In the end, Turner writes:
Thanks in no small part to Brand's work at the Whole Earth Catalog and later at Rolling Stone, desktop computers had come to be seen as 'personal' technology. In keeping with the New Communalist ethos of tool use, they promised to transform individual consciousness and society at large. Thanks to the citizens of the WELL, computer-mediated communication had been reimagined in terms of disembodied, communal harmony and renamed virtual community. Cyberspace itself had been reconfigured as an electronic frontier.
 But Turner goes on:
Even as they decoupled computers from their dark, early 1960s association with bureaucracy, then, Brand and the Whole Earth community turned them into emblems not only of New Communalist social ideals, but of a networked mode of technocratic organization that continues to spread today. In that way, they helped transform both the cultural meanings of information and information technology and the nature of technocracy itself.
So where, ultimately, do these counter-narratives of the emergence of computers and computational metaphors leave us? This is where Thomas Streeter's The Net Effect begins. Published just this past December, Streeter's work carries the cultural history of computers into the Internet age. Where The Closed World ends with only a general nod toward the Internet, and From Counterculture to Cyberculture devotes a chapter to 'the triumph of the network mode', The Net Effect takes up the Internet as its primary subject of analysis.

Streeter embeds his discussion of the cultural history of the Internet squarely between the closed world logic embraced by Edwards' military-industrial complex and the new communalist utopianism engaged in by Turner's techno-hippies. The Internet, he argues, is best understood as a negotiation between our cultural tendency to romanticize 21st century technologies, and the requirements of neoliberalism in a global economy. Here is a story in which neither the virtual world is neither a virtual paradise nor an electronic battleground -- it is instead a social site, like many others, where individuals and communities struggle over meaning when confronted with situations previously unimaginable.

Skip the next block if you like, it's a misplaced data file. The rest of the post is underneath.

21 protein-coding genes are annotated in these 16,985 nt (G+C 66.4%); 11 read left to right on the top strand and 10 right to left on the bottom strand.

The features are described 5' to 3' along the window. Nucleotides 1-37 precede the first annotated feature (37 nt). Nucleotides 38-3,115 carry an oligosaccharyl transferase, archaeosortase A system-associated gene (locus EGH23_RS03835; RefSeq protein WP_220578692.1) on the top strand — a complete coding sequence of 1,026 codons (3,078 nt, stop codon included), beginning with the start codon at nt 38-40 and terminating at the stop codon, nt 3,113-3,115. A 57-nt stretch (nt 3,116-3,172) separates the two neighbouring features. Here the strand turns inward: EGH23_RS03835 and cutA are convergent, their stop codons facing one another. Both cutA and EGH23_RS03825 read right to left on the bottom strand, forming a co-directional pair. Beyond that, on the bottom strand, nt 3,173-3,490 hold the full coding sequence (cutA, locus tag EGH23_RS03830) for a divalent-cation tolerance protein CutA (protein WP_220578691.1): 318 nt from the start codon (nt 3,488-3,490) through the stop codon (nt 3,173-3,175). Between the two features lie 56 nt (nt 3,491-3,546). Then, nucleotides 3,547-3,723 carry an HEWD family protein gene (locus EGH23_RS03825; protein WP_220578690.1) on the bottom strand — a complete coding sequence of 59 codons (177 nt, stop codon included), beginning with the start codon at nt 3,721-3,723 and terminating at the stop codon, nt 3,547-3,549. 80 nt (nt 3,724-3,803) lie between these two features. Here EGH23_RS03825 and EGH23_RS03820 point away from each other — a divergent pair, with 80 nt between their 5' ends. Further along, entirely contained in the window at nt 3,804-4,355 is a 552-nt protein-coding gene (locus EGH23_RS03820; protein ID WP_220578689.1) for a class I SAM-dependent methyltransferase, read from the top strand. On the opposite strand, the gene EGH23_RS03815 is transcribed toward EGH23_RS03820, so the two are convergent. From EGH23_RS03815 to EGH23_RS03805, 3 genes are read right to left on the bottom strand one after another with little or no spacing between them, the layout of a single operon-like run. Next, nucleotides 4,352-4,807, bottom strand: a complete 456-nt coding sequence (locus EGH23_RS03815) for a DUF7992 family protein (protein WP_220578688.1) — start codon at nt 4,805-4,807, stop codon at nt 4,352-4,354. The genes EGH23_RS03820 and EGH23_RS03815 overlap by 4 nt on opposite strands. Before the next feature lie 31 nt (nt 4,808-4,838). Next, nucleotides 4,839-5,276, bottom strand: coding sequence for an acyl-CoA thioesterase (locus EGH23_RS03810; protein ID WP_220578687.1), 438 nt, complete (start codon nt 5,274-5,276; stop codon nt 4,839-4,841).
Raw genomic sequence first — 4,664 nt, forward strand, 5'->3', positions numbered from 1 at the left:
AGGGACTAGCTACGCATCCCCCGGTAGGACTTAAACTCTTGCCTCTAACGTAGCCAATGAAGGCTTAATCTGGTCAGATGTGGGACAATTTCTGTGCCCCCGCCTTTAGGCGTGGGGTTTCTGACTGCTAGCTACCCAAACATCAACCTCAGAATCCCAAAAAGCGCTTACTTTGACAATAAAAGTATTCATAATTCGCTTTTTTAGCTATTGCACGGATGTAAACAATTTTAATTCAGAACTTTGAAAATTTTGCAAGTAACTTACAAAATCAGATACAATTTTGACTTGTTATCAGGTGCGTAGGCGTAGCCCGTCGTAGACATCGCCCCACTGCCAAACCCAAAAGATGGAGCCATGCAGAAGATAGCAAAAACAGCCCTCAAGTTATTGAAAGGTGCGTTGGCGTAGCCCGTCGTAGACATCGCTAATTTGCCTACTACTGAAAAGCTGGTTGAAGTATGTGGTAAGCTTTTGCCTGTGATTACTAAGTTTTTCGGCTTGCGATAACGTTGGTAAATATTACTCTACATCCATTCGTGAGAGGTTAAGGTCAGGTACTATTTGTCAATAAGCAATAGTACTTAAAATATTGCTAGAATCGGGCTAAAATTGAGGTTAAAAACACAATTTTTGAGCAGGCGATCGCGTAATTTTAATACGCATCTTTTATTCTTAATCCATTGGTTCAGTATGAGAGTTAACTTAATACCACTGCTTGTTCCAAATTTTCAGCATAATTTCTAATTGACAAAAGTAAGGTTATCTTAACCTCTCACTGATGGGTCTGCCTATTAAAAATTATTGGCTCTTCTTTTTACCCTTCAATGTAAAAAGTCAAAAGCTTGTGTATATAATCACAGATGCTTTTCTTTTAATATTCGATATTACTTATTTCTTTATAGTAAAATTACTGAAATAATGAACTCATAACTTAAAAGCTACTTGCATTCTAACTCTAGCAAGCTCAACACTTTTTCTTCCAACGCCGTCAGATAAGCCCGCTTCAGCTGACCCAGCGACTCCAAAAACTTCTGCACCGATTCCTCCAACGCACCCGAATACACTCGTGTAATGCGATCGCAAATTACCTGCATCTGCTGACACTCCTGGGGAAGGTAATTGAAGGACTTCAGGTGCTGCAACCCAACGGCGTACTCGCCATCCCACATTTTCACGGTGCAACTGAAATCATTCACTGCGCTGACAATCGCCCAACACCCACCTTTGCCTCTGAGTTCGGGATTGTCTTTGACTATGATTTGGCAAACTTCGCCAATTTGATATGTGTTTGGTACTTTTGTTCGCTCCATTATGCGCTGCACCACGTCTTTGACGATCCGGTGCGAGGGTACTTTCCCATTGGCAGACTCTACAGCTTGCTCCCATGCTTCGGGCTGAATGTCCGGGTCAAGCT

The time spent by Streeter on the development of cyberlaw and the open source movement are particularly enlightening. With the advent of the microchip -- previous to the widespread use of the internet -- capitalism enters the narrative for the first time. By the time the internet is a household name, neoliberal ideology had crept into the digital utopianism of the Steward Brand era. Open source programmers, hackers, moving away from the countercultural ethos of the new left, embraced a romantic individualism that could just as easily work in service of capitalist economic projects as against them. But Streeter's book is not a polemic against the integration of the market and the net. Rather, it is a skillful exploration of the ways in which the narrative threads picked up by Edwards and Turner have been entangled in recent decades. Taken on it's own, The Net Effect is an interesting book about American cultural ideologies of romantic individualism, applied to the net. Taken as a contribution to a historical-theoretical tradition that begins with The Closed World, however, and Streeter's work becomes an important piece of the cultural history of computing puzzle.